30. September 25, 2009 12:58 pm

    P&P is one of those perfect things in an inperfect world. I love annotated books. This one looks like fun.

  31. September 25, 2009 2:15 pm

    Oh how fun! I’m with you on liking the first type of note the best (really, “disposition”?). I never know how much money anything is; that’s one thing I always wonder about in the books I’m reading.

    I too am impressed with how many times you’ve read this book. I guess that’s what favorites are for!! I love rereading!

  32. September 25, 2009 5:32 pm

    I meant to comment here last night and my son got sick, so I’m back today – because I LOVE this post, and I SO WANT the annotated version of P&P! I also think you and I could be very good book friends if we ever got to meet, raiding each other’s libraries….four copies of P&P, I love it!

    And you know I love Jane Austen, I’ve read P&P three times now, maybe 4. my favourite Austen book is Persuasion, though P&P is a close – very close second. Elizabeth is my favourite book heroine, i think, of any book I’ve read!!! I love Austen’s wit and her style of writing. Maybe I’ll go do a post on her! Thanks!!

  33. September 26, 2009 1:04 pm

    How fun that you’ve posted so many book covers of the various editions!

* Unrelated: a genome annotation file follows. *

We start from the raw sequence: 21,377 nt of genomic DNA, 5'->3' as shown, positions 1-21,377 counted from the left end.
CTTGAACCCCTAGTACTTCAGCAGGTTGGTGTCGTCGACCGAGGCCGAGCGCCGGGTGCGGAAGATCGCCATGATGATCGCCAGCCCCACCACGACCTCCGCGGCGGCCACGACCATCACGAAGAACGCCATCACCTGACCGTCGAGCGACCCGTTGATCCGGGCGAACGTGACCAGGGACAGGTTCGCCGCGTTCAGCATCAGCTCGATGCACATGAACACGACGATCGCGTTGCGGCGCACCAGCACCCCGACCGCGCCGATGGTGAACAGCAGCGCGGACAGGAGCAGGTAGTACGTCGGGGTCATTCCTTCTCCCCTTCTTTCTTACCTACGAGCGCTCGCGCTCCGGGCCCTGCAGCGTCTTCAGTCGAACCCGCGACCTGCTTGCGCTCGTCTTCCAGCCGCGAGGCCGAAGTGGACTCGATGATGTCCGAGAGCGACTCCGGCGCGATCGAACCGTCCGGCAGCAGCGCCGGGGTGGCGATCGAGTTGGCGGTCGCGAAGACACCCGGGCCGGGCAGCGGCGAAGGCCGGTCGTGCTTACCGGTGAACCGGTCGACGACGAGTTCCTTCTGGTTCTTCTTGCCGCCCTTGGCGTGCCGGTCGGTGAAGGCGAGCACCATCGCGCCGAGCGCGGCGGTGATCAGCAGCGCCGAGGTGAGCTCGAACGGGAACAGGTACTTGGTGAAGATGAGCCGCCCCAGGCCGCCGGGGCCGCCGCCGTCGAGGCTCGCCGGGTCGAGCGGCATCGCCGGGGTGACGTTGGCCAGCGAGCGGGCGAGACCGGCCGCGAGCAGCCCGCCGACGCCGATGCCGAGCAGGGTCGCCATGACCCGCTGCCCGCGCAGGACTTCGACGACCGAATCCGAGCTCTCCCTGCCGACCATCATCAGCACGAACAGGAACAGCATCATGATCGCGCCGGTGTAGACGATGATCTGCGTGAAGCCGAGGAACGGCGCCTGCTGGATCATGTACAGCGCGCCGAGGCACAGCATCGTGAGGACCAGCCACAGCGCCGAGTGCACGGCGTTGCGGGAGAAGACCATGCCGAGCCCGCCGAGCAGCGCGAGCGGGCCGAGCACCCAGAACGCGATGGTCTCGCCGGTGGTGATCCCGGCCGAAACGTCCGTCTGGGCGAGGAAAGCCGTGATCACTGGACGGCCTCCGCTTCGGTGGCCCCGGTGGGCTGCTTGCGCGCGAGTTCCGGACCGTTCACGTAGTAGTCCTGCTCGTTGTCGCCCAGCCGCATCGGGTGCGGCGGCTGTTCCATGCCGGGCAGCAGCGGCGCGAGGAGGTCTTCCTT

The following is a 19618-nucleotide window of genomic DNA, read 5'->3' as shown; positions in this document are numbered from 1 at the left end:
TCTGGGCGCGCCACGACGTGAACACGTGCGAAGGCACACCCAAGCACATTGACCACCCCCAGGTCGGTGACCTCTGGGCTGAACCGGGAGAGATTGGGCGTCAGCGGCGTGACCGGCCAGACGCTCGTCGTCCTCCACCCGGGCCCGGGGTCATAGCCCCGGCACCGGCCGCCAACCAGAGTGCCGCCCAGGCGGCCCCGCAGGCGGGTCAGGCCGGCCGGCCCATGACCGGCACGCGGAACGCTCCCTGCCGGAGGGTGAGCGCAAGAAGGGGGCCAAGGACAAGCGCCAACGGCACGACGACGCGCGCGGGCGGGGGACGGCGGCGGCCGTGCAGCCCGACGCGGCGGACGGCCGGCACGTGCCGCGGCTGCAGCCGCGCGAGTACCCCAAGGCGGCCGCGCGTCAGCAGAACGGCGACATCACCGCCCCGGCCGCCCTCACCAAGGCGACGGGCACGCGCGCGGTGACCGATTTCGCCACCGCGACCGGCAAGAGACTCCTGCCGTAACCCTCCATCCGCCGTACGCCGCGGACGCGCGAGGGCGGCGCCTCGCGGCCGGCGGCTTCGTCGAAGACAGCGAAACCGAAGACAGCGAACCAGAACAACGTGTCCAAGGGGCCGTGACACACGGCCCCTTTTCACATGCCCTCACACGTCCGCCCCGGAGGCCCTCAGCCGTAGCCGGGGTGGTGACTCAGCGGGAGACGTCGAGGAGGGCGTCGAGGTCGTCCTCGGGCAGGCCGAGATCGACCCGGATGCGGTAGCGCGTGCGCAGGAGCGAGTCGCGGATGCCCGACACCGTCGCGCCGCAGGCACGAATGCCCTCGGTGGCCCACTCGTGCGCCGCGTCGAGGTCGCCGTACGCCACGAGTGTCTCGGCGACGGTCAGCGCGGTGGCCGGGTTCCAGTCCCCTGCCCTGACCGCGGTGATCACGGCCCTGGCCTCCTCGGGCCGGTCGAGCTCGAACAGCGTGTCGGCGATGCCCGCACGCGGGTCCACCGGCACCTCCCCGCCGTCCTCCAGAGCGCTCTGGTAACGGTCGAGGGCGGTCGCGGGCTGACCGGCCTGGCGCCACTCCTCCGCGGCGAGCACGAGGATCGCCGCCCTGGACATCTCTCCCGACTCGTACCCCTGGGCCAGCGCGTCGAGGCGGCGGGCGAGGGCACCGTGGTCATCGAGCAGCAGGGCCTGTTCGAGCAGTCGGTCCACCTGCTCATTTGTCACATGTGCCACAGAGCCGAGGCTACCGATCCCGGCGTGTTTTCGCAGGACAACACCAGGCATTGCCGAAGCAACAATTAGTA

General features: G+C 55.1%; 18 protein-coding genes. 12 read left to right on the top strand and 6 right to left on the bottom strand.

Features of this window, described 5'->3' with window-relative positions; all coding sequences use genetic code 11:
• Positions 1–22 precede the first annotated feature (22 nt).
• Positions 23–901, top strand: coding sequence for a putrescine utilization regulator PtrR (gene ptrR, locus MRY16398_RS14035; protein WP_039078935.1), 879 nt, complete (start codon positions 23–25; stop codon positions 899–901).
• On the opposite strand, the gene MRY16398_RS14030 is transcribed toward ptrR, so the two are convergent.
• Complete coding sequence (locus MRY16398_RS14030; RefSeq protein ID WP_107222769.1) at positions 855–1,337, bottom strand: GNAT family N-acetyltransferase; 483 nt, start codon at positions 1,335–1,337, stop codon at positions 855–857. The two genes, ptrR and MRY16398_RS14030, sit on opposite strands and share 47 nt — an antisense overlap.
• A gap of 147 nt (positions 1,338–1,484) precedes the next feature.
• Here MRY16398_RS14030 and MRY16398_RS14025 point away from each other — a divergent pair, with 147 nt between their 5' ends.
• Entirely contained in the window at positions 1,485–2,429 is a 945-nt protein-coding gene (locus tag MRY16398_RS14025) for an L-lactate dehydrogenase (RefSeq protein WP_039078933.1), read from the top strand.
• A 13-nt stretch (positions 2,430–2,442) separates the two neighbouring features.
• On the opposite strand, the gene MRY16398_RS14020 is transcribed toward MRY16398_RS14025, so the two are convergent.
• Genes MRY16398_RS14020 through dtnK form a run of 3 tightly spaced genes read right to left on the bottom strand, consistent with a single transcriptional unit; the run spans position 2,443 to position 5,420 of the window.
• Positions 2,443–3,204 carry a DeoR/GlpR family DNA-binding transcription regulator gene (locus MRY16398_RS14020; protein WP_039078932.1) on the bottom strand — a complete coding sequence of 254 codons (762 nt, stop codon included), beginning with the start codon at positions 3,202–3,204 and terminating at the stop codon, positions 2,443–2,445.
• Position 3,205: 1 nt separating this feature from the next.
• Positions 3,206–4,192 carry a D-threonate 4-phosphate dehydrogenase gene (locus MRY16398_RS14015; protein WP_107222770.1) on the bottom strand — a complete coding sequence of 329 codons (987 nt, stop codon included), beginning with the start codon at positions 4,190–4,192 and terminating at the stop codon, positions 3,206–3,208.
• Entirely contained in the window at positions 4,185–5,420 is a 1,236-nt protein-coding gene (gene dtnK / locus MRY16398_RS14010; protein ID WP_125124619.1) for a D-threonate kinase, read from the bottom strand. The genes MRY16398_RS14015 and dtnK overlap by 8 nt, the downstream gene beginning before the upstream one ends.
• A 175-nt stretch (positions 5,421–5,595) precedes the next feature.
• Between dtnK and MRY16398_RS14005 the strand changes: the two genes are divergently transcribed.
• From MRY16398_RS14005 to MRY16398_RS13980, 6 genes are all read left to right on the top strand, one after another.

I’ve read Austen, but I haven’t devoured Austen. I feel like I’m missing out on something with the big Everything Austen challenge going on, and the many, many books “based on” Austen’s books.

    Maybe it’s time for me to revisit … I’m sure an annotated edition would do me good!

  34. September 28, 2009 7:21 am

    JoAnn, the Classics Circuit site is up and running! :)

    Bybee, you said it perfectly!

    Rebecca, I know-disposition! lol I’m reread this one too many times to count-that’s true of a lot of books I first fell in love with when I was younger.

    Susan, I think we’d be very good book friends too! (and I hope your son’s better)

    Dawn, isn’t it interesting how many different ways they present the classics?! I’m avoiding the Everything Austen challenge because so many are reading books with Austen’s characters not written by Austen and this upsets me. ;)